Category: Nature Photography
Posted: May 15, 2019



Wood Sorrel /Oxalis acetosella

Wood Sorrel 2019

by Susan F. M. T.

Wood Sorrel ~Oxalix acetosella groing in my raied flower bed brought there by a Bird? Also known as Wood Shamrock and Wood Sour, the leaves of this plant were used to make an ointment by early herbalists. Some people eat these leaves in salads or soups but beware, as large doses may cause oxalate poisoning. Carpeting old, undisturbed woodlands in spring, this pretty downy perennial also grows on moss-covered trees and shady walls and is widespread throughout the country. Each pretty white five-petalled bell-shaped flower (10 - 15 mm) is held solitarily on a stem which comes directly from the roots. The petals are lined with a tracery of pink veins through to the golden centre of the flower. The leaves are trifoliate, each leaflet heart-shaped and these fold up towards late afternoon or in rain as do the fragile flowers. They have a sharp taste of oxalic acid. This flower blooms from April to June, is a native plant and belongs to the family Oxalidaceae.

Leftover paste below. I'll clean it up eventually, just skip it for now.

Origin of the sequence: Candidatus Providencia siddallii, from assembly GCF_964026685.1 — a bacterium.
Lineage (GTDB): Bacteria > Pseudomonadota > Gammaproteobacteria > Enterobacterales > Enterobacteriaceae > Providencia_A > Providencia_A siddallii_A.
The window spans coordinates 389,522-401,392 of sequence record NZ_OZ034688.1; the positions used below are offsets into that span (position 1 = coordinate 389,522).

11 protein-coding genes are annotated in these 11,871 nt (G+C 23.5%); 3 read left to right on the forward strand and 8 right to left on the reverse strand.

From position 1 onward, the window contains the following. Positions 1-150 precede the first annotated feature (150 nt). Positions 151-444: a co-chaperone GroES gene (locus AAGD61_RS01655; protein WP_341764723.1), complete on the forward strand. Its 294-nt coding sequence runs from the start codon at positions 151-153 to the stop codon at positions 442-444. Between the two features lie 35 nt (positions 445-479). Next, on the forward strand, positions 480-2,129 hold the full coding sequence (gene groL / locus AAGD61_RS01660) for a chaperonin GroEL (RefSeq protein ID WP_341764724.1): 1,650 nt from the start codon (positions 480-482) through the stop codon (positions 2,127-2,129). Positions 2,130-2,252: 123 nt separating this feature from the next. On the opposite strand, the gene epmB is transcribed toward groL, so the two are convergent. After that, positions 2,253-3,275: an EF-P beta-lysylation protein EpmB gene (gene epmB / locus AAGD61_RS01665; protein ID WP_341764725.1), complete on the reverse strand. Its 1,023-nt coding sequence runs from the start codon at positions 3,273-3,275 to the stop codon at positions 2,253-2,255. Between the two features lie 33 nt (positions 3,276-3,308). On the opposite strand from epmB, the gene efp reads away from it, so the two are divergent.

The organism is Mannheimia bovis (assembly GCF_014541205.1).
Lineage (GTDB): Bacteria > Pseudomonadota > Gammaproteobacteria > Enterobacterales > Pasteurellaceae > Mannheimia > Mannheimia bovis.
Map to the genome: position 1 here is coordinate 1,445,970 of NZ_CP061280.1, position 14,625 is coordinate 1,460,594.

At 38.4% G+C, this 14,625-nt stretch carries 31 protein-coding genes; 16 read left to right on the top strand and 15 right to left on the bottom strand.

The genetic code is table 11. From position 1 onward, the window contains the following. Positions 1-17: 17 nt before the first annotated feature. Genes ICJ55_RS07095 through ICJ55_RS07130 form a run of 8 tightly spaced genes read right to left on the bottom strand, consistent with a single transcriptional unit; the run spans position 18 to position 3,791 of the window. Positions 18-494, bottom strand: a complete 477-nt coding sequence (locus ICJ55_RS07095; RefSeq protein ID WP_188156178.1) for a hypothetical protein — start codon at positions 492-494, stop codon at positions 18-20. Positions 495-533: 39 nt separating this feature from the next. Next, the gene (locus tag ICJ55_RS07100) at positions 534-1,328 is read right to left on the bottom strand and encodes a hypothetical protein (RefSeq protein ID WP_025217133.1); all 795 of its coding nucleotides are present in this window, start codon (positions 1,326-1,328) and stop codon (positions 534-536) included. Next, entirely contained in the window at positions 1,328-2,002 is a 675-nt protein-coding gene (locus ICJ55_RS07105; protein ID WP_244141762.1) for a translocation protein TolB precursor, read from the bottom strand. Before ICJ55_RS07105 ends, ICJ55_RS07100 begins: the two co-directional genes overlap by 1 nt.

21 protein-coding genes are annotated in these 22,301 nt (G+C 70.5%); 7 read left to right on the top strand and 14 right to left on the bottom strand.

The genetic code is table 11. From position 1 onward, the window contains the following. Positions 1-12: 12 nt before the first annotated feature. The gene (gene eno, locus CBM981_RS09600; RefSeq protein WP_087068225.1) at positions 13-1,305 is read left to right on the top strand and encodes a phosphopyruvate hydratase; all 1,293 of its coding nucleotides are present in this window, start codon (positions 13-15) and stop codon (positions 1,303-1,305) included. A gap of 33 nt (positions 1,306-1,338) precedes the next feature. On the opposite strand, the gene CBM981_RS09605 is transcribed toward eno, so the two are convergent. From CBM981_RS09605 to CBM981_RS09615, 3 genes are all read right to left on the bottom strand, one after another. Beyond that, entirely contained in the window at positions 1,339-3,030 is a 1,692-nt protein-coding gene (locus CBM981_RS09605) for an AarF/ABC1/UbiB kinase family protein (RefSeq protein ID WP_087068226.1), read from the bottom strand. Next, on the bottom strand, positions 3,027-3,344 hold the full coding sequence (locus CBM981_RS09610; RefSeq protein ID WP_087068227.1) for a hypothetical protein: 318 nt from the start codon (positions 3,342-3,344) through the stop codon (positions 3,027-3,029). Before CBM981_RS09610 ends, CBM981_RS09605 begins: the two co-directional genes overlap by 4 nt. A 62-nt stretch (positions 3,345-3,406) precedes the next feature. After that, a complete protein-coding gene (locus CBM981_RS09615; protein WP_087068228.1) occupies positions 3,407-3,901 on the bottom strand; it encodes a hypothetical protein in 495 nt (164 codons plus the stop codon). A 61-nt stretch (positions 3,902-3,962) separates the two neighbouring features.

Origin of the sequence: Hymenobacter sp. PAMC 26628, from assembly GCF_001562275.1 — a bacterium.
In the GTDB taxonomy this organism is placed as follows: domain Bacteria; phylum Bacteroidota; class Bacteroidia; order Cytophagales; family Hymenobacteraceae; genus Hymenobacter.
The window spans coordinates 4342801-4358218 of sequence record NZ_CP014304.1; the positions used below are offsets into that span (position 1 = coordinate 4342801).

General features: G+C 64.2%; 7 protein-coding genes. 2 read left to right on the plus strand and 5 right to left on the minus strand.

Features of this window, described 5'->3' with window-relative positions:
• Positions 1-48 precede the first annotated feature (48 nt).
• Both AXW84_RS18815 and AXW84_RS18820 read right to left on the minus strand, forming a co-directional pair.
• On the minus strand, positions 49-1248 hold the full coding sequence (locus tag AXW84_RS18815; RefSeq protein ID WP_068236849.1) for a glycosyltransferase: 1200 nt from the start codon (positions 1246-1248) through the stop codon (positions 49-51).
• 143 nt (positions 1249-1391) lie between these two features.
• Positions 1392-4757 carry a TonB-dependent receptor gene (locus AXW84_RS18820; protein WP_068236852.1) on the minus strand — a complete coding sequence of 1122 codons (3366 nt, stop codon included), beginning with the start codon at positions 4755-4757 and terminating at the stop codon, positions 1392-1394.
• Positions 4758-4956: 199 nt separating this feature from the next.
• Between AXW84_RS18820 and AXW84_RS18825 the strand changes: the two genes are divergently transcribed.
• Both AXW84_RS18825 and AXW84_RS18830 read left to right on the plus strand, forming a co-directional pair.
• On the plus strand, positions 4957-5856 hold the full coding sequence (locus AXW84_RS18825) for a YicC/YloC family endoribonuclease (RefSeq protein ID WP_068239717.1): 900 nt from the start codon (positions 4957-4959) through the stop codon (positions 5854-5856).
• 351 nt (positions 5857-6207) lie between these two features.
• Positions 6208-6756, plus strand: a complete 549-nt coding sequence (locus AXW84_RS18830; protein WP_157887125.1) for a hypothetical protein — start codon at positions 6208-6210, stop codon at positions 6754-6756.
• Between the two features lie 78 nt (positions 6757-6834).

Post Type: Photography
Mixed Media: None cropped, darkened a fraction & framed

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